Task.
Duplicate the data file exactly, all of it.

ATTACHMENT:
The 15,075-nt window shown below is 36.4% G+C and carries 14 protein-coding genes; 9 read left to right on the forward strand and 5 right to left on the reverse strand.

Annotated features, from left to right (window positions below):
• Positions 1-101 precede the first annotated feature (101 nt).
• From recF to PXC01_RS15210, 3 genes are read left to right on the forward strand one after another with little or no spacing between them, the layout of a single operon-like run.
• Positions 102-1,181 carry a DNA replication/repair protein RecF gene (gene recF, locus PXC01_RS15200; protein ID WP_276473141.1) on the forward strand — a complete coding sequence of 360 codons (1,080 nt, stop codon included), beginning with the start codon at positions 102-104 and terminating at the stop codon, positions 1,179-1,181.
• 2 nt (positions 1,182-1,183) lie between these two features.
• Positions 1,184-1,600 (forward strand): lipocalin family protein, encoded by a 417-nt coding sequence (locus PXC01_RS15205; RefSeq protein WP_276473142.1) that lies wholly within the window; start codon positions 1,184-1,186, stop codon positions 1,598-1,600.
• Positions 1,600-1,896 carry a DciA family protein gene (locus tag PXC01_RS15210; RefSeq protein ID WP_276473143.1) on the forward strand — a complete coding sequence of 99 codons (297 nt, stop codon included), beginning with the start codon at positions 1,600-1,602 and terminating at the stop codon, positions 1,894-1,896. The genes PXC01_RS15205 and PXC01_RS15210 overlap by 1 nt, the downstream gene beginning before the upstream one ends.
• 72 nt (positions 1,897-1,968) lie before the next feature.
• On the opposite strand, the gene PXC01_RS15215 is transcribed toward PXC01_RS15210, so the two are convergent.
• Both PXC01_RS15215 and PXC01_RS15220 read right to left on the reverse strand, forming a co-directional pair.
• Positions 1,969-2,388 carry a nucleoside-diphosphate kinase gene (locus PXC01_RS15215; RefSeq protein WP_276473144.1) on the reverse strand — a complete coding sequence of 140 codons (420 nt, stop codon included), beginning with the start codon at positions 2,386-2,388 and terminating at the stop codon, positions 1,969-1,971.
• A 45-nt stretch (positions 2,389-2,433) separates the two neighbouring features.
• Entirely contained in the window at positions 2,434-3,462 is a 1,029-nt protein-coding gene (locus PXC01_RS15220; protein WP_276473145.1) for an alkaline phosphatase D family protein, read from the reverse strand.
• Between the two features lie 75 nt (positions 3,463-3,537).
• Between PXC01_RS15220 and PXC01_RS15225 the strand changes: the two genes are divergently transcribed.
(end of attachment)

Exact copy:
The 15,075-nt window shown below is 36.4% G+C and carries 14 protein-coding genes; 9 read left to right on the forward strand and 5 right to left on the reverse strand.

Annotated features, from left to right (window positions below):
• Positions 1-101 precede the first annotated feature (101 nt).
• From recF to PXC01_RS15210, 3 genes are read left to right on the forward strand one after another with little or no spacing between them, the layout of a single operon-like run.
• Positions 102-1,181 carry a DNA replication/repair protein RecF gene (gene recF, locus PXC01_RS15200; protein ID WP_276473141.1) on the forward strand — a complete coding sequence of 360 codons (1,080 nt, stop codon included), beginning with the start codon at positions 102-104 and terminating at the stop codon, positions 1,179-1,181.
• 2 nt (positions 1,182-1,183) lie between these two features.
• Positions 1,184-1,600 (forward strand): lipocalin family protein, encoded by a 417-nt coding sequence (locus PXC01_RS15205; RefSeq protein WP_276473142.1) that lies wholly within the window; start codon positions 1,184-1,186, stop codon positions 1,598-1,600.
• Positions 1,600-1,896 carry a DciA family protein gene (locus tag PXC01_RS15210; RefSeq protein ID WP_276473143.1) on the forward strand — a complete coding sequence of 99 codons (297 nt, stop codon included), beginning with the start codon at positions 1,600-1,602 and terminating at the stop codon, positions 1,894-1,896. The genes PXC01_RS15205 and PXC01_RS15210 overlap by 1 nt, the downstream gene beginning before the upstream one ends.
• 72 nt (positions 1,897-1,968) lie before the next feature.
• On the opposite strand, the gene PXC01_RS15215 is transcribed toward PXC01_RS15210, so the two are convergent.
• Both PXC01_RS15215 and PXC01_RS15220 read right to left on the reverse strand, forming a co-directional pair.
• Positions 1,969-2,388 carry a nucleoside-diphosphate kinase gene (locus PXC01_RS15215; RefSeq protein WP_276473144.1) on the reverse strand — a complete coding sequence of 140 codons (420 nt, stop codon included), beginning with the start codon at positions 2,386-2,388 and terminating at the stop codon, positions 1,969-1,971.
• A 45-nt stretch (positions 2,389-2,433) separates the two neighbouring features.
• Entirely contained in the window at positions 2,434-3,462 is a 1,029-nt protein-coding gene (locus PXC01_RS15220; protein WP_276473145.1) for an alkaline phosphatase D family protein, read from the reverse strand.
• Between the two features lie 75 nt (positions 3,463-3,537).
• Between PXC01_RS15220 and PXC01_RS15225 the strand changes: the two genes are divergently transcribed.